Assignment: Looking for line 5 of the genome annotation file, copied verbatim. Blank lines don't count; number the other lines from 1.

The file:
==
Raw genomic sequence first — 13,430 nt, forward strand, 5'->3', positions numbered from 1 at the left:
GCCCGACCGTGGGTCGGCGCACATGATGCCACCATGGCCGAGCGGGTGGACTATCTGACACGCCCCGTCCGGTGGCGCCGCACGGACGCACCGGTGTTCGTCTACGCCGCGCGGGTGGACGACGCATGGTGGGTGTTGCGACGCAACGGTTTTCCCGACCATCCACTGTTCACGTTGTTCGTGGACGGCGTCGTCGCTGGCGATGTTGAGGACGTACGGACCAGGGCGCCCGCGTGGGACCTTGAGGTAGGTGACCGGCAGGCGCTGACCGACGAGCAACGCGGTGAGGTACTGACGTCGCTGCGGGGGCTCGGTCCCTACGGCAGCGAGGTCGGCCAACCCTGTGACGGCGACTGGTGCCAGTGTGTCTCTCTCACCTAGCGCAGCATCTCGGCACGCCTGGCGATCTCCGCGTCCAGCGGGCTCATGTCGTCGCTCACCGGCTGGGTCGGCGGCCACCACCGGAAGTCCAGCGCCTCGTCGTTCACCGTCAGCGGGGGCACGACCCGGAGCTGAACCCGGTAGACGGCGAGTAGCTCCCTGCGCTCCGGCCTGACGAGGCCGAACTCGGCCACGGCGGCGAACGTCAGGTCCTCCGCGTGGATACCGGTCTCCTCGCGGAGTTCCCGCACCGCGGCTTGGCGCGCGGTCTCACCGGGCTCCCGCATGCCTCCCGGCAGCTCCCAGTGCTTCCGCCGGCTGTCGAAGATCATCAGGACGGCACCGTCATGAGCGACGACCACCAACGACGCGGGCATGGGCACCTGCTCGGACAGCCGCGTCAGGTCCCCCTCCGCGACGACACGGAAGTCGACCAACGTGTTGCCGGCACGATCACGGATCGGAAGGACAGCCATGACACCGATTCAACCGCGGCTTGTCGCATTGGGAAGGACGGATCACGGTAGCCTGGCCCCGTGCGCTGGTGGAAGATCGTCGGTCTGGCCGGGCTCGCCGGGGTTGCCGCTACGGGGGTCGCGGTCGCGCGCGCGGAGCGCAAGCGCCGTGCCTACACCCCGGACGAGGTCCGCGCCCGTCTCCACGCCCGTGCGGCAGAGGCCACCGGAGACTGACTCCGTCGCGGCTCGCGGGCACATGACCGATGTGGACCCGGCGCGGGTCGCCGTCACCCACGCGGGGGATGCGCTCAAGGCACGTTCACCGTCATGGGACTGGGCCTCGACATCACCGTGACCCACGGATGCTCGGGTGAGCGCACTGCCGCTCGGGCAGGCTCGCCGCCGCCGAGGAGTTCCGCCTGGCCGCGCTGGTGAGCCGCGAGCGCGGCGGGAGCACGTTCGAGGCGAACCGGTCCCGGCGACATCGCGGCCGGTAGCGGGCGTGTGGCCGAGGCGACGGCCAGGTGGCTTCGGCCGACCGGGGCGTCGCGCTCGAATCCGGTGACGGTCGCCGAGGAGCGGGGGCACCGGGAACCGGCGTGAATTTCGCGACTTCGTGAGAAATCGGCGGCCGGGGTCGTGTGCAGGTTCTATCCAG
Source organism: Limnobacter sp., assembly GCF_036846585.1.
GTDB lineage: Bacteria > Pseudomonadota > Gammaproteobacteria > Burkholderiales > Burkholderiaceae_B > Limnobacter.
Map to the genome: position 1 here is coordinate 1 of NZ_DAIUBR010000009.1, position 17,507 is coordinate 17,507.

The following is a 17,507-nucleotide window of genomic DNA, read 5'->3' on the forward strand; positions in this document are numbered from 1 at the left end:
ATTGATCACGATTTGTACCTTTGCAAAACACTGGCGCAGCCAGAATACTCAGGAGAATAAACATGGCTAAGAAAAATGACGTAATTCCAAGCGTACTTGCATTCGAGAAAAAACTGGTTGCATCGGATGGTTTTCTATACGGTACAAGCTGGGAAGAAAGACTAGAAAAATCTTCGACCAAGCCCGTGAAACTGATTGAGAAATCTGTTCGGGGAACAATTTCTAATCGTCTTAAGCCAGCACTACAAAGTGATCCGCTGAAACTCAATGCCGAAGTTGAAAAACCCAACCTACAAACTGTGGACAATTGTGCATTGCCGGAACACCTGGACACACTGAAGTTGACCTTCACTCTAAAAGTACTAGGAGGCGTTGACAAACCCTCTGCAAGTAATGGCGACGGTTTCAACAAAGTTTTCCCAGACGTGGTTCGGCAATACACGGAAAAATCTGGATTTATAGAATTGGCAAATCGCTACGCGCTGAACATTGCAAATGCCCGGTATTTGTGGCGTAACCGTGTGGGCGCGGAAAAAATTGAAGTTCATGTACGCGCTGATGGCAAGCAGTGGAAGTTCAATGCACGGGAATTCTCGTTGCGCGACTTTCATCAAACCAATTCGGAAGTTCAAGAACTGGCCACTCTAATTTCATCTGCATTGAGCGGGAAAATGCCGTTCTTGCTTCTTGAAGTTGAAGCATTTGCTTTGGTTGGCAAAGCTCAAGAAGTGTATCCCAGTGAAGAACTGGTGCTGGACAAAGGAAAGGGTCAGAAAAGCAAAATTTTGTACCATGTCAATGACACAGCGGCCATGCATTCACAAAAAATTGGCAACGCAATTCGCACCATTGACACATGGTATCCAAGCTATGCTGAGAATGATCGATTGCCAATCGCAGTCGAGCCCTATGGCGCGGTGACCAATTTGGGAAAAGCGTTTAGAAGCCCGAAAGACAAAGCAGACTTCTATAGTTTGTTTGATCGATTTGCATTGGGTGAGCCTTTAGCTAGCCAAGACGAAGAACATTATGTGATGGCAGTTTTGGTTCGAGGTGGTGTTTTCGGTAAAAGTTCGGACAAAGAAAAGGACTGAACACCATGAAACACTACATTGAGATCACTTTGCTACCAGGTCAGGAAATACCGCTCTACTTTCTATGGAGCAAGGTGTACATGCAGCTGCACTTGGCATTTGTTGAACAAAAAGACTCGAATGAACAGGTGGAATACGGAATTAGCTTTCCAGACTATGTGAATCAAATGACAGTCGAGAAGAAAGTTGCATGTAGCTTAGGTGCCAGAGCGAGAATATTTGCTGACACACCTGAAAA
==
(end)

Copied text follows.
Map to the genome: position 1 here is coordinate 1 of NZ_DAIUBR010000009.1, position 17,507 is coordinate 17,507.